Source: Critical Care Challenges, Lippincott Williams & Wilkins, 2003.
AN INTRA-AORTIC BALLOON PUMP (IABP) provides temporary support for the heart's left ventricle by mechanically displacing blood within the aorta.
This device may be used in patients with a wide range of disorders that cause low cardiac output (CO) or cardiac instability, such as refractory angina, ventricular dysrhythmias associated with ischemia, pump failure caused by cardiogenic shock, intraoperative myocardial infarction (MI), or low CO after bypass surgery.
The IABP also is indicated for patients with low CO secondary to acute mechanical defects after MI, such as ventricular septal defect, papillary muscle rupture, or left ventricular aneurysm.
In normal inflation-deflation timing, balloon inflation occurs at the onset of diastole, after aortic valve closure; deflation occurs during isovolumetric contraction, just before the aortic valve opens. In a properly timed waveform, as shown, the inflation point lies at or slightly above the dicrotic notch. Both inflation and deflation cause a sharp V shape. Peak diastolic pressure exceeds peak systolic pressure; peak systolic pressure exceeds assisted peak systolic pressure.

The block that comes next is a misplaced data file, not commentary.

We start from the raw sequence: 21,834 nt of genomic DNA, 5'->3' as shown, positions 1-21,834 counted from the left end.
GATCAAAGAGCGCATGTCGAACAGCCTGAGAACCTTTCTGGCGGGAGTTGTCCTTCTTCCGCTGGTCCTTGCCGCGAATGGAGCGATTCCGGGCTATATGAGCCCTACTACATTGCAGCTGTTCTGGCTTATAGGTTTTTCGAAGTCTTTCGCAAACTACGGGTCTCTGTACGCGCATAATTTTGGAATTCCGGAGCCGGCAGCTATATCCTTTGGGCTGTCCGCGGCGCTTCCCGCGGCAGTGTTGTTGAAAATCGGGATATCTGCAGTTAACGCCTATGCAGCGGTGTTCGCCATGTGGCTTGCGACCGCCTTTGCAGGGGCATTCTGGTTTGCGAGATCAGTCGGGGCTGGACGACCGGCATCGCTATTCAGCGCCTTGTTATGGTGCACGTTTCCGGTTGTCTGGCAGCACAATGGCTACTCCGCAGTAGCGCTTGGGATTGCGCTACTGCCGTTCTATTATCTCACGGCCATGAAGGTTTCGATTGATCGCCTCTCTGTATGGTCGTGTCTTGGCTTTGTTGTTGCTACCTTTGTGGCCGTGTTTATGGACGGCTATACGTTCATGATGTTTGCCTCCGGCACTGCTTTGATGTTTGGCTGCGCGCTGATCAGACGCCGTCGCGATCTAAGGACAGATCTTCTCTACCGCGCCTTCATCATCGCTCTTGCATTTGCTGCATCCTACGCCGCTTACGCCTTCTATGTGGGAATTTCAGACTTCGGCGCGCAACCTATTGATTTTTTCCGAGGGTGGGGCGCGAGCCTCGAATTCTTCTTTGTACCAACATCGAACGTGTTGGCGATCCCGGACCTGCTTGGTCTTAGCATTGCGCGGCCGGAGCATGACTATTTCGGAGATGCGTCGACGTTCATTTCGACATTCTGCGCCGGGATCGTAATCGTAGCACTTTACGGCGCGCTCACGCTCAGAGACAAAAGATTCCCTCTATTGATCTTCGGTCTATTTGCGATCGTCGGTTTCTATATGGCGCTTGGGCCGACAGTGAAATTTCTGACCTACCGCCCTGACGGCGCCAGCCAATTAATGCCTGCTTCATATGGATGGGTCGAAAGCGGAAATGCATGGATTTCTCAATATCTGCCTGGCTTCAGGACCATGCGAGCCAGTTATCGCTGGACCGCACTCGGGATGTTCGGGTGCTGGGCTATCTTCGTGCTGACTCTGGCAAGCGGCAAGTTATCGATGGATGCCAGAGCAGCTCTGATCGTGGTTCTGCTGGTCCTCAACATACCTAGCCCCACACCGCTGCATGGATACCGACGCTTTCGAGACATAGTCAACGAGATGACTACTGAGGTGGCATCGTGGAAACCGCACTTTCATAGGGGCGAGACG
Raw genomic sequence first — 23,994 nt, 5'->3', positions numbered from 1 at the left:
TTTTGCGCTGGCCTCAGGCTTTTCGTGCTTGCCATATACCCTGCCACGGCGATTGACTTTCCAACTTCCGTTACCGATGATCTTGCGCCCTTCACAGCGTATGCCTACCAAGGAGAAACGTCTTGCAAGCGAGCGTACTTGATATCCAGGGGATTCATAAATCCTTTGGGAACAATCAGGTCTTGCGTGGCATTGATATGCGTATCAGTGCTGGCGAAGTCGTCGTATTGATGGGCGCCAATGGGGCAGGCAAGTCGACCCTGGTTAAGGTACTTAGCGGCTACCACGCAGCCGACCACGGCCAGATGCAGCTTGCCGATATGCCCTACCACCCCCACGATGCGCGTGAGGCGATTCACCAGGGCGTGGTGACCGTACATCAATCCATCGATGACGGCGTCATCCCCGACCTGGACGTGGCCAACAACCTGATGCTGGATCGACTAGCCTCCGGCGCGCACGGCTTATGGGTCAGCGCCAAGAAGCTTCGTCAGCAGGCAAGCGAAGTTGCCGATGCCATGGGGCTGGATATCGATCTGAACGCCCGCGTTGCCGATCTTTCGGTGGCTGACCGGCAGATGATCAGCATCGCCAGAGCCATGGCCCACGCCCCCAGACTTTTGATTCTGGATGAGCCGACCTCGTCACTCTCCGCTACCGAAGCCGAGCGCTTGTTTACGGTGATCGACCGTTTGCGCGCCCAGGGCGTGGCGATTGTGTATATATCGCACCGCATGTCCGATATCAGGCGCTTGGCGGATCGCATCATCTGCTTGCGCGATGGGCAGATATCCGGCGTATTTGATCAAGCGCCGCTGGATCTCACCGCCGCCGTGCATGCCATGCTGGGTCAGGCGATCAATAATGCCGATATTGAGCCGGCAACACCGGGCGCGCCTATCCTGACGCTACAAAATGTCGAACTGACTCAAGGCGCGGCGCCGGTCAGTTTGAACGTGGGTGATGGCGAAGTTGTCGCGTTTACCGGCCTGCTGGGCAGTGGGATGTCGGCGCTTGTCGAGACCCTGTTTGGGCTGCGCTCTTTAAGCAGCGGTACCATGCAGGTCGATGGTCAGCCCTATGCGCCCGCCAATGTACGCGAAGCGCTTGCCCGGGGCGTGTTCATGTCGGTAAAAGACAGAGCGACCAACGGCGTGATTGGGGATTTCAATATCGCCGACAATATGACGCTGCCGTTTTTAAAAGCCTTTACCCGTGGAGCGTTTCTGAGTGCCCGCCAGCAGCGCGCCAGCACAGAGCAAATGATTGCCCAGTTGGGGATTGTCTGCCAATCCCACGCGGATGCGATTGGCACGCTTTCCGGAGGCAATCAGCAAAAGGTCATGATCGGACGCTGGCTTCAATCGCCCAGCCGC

The accompanying illustrations will help you use arterial pressure waveforms to determine whether your patient's IABP is functioning properly.
The inflation point lies before the dicrotic notch, during systole, before the aortic valve is closed, which dangerously increases myocardial stress and decreases CO.
With early deflation, a U shape appears and peak systolic pressure is less than or equal to assisted peak systolic pressure. This won't decrease afterload or myocardial oxygen consumption.
With late inflation, the balloon inflates after the aortic valve closes. The dicrotic notch precedes the inflation point, and the notch and the inflation point create a W shape. This can lead to a reduction in peak systolic pressure and coronary perfusion pressure.
With late deflation, peak systolic pressure exceeds assisted peak systolic pressure. This threatens the patient by increasing afterload, myocardial oxygen consumption, cardiac workload, and preload. It occurs when the balloon has been inflated too long or inflates at the beginning of ventricular ejection. As a result, the left ventricle has to eject blood against the resistance of the inflated balloon.